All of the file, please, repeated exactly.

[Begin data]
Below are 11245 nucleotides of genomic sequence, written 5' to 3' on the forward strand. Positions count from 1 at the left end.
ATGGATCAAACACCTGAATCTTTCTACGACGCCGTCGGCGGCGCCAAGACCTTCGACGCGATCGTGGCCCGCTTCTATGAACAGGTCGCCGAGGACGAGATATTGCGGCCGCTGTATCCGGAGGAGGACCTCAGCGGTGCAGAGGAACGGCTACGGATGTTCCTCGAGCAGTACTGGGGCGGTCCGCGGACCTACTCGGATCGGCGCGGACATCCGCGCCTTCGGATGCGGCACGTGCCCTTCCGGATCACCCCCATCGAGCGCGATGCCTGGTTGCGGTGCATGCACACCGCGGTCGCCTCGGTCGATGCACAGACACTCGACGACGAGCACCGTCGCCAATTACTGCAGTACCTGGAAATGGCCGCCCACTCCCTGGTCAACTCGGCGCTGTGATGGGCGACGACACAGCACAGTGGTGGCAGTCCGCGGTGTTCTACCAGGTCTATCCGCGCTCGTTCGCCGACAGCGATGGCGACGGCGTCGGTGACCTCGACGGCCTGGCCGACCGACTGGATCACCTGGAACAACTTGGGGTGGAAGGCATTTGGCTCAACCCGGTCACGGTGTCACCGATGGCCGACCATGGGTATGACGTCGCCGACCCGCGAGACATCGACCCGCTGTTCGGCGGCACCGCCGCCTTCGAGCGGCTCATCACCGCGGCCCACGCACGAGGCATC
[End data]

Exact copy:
Below are 11245 nucleotides of genomic sequence, written 5' to 3' on the forward strand. Positions count from 1 at the left end.
ATGGATCAAACACCTGAATCTTTCTACGACGCCGTCGGCGGCGCCAAGACCTTCGACGCGATCGTGGCCCGCTTCTATGAACAGGTCGCCGAGGACGAGATATTGCGGCCGCTGTATCCGGAGGAGGACCTCAGCGGTGCAGAGGAACGGCTACGGATGTTCCTCGAGCAGTACTGGGGCGGTCCGCGGACCTACTCGGATCGGCGCGGACATCCGCGCCTTCGGATGCGGCACGTGCCCTTCCGGATCACCCCCATCGAGCGCGATGCCTGGTTGCGGTGCATGCACACCGCGGTCGCCTCGGTCGATGCACAGACACTCGACGACGAGCACCGTCGCCAATTACTGCAGTACCTGGAAATGGCCGCCCACTCCCTGGTCAACTCGGCGCTGTGATGGGCGACGACACAGCACAGTGGTGGCAGTCCGCGGTGTTCTACCAGGTCTATCCGCGCTCGTTCGCCGACAGCGATGGCGACGGCGTCGGTGACCTCGACGGCCTGGCCGACCGACTGGATCACCTGGAACAACTTGGGGTGGAAGGCATTTGGCTCAACCCGGTCACGGTGTCACCGATGGCCGACCATGGGTATGACGTCGCCGACCCGCGAGACATCGACCCGCTGTTCGGCGGCACCGCCGCCTTCGAGCGGCTCATCACCGCGGCCCACGCACGAGGCATC